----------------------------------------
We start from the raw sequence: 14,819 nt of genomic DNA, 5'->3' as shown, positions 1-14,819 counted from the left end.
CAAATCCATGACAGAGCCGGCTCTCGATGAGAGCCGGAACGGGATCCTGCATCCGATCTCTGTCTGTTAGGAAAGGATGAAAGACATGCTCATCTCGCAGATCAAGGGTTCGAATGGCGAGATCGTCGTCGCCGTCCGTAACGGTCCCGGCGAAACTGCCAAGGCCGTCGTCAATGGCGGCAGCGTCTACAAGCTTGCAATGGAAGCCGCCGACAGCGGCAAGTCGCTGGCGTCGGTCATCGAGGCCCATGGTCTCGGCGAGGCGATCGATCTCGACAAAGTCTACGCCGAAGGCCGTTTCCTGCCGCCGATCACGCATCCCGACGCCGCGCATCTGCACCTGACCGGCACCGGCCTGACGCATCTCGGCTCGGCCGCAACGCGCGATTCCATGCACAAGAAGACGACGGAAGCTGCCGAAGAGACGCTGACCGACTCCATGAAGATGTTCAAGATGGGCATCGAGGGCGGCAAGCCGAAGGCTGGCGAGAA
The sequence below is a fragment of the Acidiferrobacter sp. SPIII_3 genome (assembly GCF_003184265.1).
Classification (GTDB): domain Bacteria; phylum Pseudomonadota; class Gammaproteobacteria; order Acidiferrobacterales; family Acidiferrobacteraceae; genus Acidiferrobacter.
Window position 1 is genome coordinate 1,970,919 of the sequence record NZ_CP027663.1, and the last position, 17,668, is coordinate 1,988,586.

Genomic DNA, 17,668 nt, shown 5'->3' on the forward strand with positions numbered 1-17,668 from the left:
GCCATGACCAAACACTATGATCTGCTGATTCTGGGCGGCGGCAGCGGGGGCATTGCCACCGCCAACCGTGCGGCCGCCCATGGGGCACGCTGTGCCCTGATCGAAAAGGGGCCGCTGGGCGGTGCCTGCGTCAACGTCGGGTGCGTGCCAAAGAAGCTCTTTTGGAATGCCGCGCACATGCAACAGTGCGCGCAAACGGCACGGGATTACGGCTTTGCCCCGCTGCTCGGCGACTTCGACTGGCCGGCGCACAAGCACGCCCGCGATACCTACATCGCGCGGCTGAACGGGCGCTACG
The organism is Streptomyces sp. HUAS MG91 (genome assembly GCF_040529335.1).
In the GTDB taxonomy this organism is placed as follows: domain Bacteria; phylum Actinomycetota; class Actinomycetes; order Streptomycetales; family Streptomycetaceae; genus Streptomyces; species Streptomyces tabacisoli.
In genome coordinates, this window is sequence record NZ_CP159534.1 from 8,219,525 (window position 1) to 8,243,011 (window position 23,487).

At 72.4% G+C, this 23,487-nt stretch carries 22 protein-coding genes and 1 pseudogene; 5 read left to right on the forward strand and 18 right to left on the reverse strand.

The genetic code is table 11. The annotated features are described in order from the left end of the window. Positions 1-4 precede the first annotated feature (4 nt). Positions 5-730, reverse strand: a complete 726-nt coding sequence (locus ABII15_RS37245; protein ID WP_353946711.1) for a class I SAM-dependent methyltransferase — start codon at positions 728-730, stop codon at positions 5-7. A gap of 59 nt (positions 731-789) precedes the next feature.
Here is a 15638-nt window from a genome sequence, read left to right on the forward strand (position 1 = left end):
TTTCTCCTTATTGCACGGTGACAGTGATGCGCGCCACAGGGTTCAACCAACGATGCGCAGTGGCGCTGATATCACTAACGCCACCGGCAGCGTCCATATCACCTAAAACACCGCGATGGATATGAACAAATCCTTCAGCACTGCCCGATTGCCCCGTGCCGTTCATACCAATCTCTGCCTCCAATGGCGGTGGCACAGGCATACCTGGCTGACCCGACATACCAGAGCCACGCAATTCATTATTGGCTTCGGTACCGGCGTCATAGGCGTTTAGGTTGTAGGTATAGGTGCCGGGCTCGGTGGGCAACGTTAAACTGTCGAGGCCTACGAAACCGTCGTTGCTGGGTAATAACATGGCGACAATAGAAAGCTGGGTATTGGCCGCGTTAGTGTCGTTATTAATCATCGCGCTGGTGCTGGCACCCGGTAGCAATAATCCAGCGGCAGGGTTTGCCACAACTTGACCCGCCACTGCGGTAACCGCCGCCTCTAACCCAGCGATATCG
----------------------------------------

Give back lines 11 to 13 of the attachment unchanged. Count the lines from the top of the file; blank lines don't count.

At 72.4% G+C, this 23,487-nt stretch carries 22 protein-coding genes and 1 pseudogene; 5 read left to right on the forward strand and 18 right to left on the reverse strand.

The genetic code is table 11. The annotated features are described in order from the left end of the window. Positions 1-4 precede the first annotated feature (4 nt). Positions 5-730, reverse strand: a complete 726-nt coding sequence (locus ABII15_RS37245; protein ID WP_353946711.1) for a class I SAM-dependent methyltransferase — start codon at positions 728-730, stop codon at positions 5-7. A gap of 59 nt (positions 731-789) precedes the next feature.
Here is a 15638-nt window from a genome sequence, read left to right on the forward strand (position 1 = left end):